One from the Engine Shed
A member of the Chasewater Railway Museum Staff brought the latest magazine from the Cambrian Heritage Railways for others to have a look at, and there, on the cover, was an old friend of the Chasewater Railway. Any readers of Chasewater Railway Museum Bits & Pieces will recognise it. It left Chasewater for Titley Junction, and has now moved on again.
A New Operating Set for Llynclys
Since operations started at Llynclys in 2005, operations have mainly been operated by a DMU set (apart from the occasional forays with steam). For the 2012 season the DMU services will be supplemented with a formation comprising a diesel shunter, a passenger carriage and a brake van.
Diesel Shunter 11517
On Friday 30th September 2011 a new locomotive arrival was to be seen at Llynclys. The loco is a vacuum fitted 0-4-0 diesel electric shunter (dual fitted with air brakes), built by Ruston & Hornsby. The 165 hp Ruston diesel engine powers a single traction engine located under the cab. The electrics were all supplied by Allied Electrical Industries (AEI). Although it has a works number of 458641, it now masquerades with the fictional BR number of 11517.
It’s in need of a good clean and repaint on the outside but the cab interior is in excellent condition. We need to source new fuel filters for the engine and Richard Boughton (our CME) is looking into this for us. Thanks to all those who have helped with this latest arrival, it represents another step in the right direction. As they say “the journey of a thousand miles starts with a single step”.
A Previous Repaint
It was quite a coincidence that the magazine should turn up this week (Tuesday April 17th) as one of the Chasewater members instrumental in the previous repaint was Helen Borton (nee Dean) who was at Chasewater this past weekend with the Chasewater Transport Show!
It needed it!!
From the ‘Chasewater Railway News’ – Summer 2002, Editor: Helen Dean
The repaint began on Good Friday of this year. Our initial idea was to give the loco a quick sanding and a lick of paint just to brighten it up. Therefore we all thought it would be finished within a week. HOW WRONG WE WERE! After a long talk between ourselves we decided to strip the loco down to bare metal, however, we did not anticipate just how long it would take. We first started stripping the paint by using a needle gun, which turned out to be very time-consuming. It took us four days just to strip one side of the loco back to the metal. Therefore we decided to change our tactics. We found that a blowlamp and scraper was a much better method. After another two days (six days in total) the stripping was complete and we were ready for the first coat of primer. We brush painted three coats of the grey primer onto the metal and sanded between coats. We then began brush painting the black undercoat and the finish we achieved was fantastic. Three coats of the black undercoat were applied and we were then ready for the top coat. After all of the hard work we had done we hit a big problem – we could not get the brush marks to disappear from he top coat and we began to panic.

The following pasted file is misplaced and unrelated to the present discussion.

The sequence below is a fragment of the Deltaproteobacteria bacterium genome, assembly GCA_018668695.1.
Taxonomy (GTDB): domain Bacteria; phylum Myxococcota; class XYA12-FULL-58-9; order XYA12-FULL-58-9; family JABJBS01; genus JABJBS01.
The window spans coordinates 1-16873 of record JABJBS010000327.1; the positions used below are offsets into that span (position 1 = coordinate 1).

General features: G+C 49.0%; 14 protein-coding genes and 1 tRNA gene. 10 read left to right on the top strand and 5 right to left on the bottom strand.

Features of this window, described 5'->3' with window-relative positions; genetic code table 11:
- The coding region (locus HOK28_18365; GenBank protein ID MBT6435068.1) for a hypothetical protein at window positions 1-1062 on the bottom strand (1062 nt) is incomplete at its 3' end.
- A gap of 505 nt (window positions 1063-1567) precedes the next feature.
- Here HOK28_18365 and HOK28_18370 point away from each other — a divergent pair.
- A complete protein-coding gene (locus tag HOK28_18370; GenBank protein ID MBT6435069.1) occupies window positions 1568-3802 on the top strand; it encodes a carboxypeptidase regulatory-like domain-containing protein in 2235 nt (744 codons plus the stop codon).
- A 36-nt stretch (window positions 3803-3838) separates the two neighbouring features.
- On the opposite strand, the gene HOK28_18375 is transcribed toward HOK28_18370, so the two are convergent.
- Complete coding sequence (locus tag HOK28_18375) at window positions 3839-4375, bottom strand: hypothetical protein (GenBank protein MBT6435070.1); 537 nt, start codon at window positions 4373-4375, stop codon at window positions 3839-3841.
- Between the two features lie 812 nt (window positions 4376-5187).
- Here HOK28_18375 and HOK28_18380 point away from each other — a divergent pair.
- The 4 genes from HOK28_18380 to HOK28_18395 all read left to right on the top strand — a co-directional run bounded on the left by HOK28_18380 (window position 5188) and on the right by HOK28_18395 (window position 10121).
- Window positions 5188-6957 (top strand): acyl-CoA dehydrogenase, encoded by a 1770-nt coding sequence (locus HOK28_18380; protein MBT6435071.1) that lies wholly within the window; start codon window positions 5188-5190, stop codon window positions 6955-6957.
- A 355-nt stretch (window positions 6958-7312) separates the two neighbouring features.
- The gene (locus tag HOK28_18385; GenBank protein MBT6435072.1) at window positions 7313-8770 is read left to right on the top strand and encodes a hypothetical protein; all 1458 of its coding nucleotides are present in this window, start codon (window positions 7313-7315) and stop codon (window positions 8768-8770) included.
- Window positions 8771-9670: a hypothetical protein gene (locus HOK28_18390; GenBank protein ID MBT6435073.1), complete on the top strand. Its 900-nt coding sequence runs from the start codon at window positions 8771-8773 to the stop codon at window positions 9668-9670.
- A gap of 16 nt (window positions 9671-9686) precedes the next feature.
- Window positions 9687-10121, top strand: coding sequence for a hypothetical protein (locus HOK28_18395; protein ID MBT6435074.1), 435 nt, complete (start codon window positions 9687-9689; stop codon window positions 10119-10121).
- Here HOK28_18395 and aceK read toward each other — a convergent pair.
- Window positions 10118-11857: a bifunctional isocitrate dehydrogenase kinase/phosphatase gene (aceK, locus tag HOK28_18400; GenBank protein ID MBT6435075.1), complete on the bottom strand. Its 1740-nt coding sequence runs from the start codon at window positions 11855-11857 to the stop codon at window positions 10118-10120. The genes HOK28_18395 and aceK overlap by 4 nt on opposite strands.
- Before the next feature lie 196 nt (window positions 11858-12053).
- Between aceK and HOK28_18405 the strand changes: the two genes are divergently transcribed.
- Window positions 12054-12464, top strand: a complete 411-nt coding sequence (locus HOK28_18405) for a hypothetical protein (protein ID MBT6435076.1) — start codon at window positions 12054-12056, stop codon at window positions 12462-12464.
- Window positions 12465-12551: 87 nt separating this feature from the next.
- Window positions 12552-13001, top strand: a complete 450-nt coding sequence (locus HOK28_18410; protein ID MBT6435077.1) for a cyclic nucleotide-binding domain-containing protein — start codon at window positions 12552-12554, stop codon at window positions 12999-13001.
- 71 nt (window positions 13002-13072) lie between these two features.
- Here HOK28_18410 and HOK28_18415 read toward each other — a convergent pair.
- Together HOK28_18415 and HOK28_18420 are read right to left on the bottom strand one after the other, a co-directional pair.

Luckily, one of our working members, Mark Sealey, very kindly offered to spray the top coat on for us. Mark sprayed two coats of the top coat on and you could see your face in the paintwork when it was dry. Mark also very kindly obtained the British Rail lion and wheel transfers for the sides and the BR numbers for the cab. These were fixed along with fabulous new nameplates and brand new headlights for the front and back (courtesy of Les Emery). At last, after 25 days the job was complete.